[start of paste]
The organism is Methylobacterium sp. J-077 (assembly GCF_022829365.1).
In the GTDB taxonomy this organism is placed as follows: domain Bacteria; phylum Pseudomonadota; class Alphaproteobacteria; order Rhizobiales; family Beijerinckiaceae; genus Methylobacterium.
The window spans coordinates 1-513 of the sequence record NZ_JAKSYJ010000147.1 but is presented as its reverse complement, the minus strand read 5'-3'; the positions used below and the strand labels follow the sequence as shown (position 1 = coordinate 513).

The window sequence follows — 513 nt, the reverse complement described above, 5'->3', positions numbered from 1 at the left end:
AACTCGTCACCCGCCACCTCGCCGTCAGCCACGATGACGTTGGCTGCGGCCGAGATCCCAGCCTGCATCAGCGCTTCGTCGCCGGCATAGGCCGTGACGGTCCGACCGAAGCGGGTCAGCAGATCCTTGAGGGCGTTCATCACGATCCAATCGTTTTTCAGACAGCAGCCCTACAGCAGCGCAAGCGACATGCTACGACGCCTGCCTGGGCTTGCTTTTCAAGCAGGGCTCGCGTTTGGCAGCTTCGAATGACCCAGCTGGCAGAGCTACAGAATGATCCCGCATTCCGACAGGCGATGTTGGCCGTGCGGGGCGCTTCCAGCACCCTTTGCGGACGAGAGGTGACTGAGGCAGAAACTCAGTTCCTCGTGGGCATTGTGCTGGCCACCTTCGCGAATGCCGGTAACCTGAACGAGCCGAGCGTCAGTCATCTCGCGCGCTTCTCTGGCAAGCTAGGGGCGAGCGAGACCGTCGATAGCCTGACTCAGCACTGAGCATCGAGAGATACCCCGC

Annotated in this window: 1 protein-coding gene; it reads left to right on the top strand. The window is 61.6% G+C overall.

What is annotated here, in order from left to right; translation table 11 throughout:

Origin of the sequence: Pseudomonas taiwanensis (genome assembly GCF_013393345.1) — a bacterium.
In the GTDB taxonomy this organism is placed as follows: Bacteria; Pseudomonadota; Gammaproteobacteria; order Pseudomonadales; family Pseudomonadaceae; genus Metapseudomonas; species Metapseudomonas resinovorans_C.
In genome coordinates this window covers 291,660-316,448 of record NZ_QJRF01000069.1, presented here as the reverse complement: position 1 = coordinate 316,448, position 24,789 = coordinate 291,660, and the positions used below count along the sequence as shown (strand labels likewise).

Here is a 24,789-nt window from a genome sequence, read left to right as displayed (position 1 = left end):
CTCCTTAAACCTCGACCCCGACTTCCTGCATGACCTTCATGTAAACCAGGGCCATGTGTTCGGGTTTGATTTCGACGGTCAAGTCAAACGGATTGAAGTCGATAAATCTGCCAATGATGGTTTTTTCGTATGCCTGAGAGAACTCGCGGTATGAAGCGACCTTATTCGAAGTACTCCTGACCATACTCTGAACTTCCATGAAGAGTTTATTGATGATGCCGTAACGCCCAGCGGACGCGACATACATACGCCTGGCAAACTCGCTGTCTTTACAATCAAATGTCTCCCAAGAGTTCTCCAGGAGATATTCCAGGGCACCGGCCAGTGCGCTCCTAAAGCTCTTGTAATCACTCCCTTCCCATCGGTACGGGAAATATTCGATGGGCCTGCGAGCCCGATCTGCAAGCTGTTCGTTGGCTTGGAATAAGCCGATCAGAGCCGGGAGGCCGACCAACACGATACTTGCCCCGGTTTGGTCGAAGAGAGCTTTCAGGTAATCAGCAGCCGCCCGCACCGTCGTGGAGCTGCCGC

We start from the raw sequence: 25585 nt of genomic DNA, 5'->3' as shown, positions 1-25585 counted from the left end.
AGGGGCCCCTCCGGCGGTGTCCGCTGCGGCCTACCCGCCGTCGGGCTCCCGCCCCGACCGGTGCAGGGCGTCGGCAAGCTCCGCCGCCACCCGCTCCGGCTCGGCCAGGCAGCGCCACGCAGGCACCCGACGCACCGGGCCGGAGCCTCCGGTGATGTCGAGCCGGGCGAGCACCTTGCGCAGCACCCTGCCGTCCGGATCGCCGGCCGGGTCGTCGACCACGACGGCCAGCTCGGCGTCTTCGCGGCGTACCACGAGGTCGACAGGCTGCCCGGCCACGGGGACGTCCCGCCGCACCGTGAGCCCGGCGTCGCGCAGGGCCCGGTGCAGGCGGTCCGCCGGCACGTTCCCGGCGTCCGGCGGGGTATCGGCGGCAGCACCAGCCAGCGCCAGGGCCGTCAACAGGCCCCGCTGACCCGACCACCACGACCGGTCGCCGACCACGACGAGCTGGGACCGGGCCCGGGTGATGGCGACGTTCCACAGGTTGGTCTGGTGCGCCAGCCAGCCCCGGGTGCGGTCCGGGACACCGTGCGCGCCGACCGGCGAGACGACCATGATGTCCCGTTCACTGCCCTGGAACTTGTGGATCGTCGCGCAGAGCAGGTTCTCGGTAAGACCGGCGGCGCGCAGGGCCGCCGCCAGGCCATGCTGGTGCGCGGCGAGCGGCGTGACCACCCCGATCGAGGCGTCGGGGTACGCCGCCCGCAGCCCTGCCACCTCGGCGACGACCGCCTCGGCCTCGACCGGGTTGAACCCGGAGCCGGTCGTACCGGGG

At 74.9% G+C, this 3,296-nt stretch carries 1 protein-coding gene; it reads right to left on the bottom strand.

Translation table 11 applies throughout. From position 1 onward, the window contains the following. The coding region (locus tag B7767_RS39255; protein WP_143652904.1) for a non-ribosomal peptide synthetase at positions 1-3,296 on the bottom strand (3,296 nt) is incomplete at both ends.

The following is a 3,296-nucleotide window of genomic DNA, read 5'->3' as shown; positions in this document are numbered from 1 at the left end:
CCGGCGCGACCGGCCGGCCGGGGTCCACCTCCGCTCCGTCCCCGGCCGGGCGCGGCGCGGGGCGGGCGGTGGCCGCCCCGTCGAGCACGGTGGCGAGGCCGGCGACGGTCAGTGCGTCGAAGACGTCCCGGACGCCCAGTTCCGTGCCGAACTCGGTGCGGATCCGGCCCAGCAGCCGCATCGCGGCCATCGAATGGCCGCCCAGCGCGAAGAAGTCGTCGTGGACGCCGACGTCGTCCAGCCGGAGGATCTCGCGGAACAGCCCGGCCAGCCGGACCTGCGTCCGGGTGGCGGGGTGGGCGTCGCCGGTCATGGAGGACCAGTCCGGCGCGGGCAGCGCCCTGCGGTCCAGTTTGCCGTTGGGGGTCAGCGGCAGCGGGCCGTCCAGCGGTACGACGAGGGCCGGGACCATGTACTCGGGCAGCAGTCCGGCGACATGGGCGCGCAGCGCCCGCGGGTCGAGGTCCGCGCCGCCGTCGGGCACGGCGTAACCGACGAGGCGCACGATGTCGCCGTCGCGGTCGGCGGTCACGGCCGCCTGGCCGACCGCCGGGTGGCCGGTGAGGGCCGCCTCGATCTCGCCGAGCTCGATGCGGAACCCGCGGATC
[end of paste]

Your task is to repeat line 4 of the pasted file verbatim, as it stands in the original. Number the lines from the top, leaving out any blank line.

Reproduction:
The window sequence follows — 513 nt, the reverse complement described above, 5'->3', positions numbered from 1 at the left end: